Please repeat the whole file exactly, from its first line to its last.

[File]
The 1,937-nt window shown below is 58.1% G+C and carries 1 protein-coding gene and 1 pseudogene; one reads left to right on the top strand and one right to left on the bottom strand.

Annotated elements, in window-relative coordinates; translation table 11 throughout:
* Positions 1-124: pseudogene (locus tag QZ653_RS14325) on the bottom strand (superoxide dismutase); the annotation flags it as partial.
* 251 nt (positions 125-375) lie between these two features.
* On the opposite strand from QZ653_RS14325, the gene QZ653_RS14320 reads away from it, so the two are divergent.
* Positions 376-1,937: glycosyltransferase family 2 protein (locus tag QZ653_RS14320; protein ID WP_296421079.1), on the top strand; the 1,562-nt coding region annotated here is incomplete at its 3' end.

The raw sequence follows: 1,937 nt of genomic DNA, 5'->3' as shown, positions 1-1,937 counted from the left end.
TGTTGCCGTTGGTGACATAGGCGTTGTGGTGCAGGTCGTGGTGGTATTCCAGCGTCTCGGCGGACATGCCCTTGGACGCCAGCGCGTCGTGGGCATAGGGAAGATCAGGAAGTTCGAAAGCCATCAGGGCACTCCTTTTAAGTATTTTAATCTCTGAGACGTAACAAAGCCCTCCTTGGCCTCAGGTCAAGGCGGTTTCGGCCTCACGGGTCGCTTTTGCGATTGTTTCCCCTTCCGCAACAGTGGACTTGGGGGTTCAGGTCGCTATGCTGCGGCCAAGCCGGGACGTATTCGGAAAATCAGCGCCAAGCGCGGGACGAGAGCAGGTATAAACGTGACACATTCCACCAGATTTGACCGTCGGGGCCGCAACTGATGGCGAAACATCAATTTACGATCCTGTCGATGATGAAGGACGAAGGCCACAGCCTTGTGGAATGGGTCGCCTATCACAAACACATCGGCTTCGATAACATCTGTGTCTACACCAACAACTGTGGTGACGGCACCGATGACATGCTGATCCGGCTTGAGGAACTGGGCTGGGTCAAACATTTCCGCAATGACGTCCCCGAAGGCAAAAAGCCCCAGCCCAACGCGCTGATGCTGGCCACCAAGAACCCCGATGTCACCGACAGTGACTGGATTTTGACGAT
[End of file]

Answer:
The 1,937-nt window shown below is 58.1% G+C and carries 1 protein-coding gene and 1 pseudogene; one reads left to right on the top strand and one right to left on the bottom strand.

Annotated elements, in window-relative coordinates; translation table 11 throughout:
* Positions 1-124: pseudogene (locus tag QZ653_RS14325) on the bottom strand (superoxide dismutase); the annotation flags it as partial.
* 251 nt (positions 125-375) lie between these two features.
* On the opposite strand from QZ653_RS14325, the gene QZ653_RS14320 reads away from it, so the two are divergent.
* Positions 376-1,937: glycosyltransferase family 2 protein (locus tag QZ653_RS14320; protein ID WP_296421079.1), on the top strand; the 1,562-nt coding region annotated here is incomplete at its 3' end.

The raw sequence follows: 1,937 nt of genomic DNA, 5'->3' as shown, positions 1-1,937 counted from the left end.
TGTTGCCGTTGGTGACATAGGCGTTGTGGTGCAGGTCGTGGTGGTATTCCAGCGTCTCGGCGGACATGCCCTTGGACGCCAGCGCGTCGTGGGCATAGGGAAGATCAGGAAGTTCGAAAGCCATCAGGGCACTCCTTTTAAGTATTTTAATCTCTGAGACGTAACAAAGCCCTCCTTGGCCTCAGGTCAAGGCGGTTTCGGCCTCACGGGTCGCTTTTGCGATTGTTTCCCCTTCCGCAACAGTGGACTTGGGGGTTCAGGTCGCTATGCTGCGGCCAAGCCGGGACGTATTCGGAAAATCAGCGCCAAGCGCGGGACGAGAGCAGGTATAAACGTGACACATTCCACCAGATTTGACCGTCGGGGCCGCAACTGATGGCGAAACATCAATTTACGATCCTGTCGATGATGAAGGACGAAGGCCACAGCCTTGTGGAATGGGTCGCCTATCACAAACACATCGGCTTCGATAACATCTGTGTCTACACCAACAACTGTGGTGACGGCACCGATGACATGCTGATCCGGCTTGAGGAACTGGGCTGGGTCAAACATTTCCGCAATGACGTCCCCGAAGGCAAAAAGCCCCAGCCCAACGCGCTGATGCTGGCCACCAAGAACCCCGATGTCACCGACAGTGACTGGATTTTGACGAT